The thickness of a stack of 100 dollar bills is roughly 0.43 inches. The thickness of each paper bill in the United States is 0.0043 inches, hence the total thickness of 100 bills is 0.43 inches.
Additionally, each bill measures 2.61 inches by 6.41 inches, resulting in a square area of 16.7301 square inches. Prior to 1929, banknotes measured 3.125 inches in width and 7.4218 inches in length.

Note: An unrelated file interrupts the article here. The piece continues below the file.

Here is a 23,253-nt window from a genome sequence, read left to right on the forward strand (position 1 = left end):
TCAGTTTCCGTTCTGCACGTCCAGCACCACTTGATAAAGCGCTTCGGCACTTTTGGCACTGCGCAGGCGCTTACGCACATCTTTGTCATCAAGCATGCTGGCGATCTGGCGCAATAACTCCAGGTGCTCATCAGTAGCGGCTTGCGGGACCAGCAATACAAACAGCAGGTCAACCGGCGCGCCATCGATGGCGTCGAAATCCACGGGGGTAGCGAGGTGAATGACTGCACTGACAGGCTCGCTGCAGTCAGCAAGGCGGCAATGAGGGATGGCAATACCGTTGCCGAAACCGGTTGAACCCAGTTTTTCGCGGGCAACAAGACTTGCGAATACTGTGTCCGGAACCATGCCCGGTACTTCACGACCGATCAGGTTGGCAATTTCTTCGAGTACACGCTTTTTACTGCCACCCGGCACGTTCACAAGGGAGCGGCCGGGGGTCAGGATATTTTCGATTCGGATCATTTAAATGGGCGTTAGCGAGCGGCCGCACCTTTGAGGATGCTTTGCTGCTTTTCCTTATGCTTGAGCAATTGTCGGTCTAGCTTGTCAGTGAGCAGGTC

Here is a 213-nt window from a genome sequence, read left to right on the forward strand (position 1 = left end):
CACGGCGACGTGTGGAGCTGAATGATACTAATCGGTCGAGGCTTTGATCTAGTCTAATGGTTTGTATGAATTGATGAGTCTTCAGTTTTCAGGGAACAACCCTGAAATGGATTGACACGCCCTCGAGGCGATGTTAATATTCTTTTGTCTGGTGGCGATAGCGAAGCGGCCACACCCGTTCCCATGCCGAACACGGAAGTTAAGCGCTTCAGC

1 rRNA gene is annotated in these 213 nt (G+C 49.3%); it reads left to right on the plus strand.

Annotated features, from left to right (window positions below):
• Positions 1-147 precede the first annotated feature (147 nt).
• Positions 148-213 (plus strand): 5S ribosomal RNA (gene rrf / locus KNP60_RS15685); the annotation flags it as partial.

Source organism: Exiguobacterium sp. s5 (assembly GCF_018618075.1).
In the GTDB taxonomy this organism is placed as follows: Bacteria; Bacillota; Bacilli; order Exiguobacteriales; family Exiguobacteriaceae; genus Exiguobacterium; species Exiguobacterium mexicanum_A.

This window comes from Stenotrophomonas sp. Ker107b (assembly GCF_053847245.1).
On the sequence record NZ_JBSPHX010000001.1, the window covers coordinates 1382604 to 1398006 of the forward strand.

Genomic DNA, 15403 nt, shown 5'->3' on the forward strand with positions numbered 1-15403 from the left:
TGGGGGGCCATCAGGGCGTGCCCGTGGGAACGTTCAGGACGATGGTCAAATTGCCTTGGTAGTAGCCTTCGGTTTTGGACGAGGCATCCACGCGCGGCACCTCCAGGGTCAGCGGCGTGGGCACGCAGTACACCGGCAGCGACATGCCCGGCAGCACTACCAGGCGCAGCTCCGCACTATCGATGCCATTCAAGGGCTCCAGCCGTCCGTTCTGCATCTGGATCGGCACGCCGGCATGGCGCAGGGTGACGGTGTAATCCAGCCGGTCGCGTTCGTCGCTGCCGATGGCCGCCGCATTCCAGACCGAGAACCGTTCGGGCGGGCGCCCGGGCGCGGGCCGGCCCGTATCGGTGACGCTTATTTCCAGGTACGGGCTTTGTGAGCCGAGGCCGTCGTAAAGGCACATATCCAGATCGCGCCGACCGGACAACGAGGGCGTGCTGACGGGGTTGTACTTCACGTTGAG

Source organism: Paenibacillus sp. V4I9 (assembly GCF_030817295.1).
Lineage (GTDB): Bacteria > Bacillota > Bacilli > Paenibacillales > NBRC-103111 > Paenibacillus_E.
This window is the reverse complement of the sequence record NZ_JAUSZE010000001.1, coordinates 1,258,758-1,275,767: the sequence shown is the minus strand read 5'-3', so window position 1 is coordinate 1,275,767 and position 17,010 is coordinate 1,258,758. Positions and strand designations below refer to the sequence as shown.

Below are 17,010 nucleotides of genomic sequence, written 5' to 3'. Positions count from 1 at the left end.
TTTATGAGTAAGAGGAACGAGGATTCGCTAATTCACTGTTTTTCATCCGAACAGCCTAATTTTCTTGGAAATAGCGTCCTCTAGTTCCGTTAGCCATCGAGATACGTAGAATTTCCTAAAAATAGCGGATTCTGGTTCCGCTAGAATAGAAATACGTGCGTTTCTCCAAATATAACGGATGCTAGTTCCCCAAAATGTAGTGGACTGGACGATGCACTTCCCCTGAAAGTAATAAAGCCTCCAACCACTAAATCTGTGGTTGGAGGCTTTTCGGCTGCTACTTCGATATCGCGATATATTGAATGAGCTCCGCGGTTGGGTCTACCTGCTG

Most $100 bills remain in circulation longer than ones of other denominations because they are handled less frequently. For example, the average lifespan of a $100 note is approximately nine years, whereas a $1 bill is approximately one and a half years.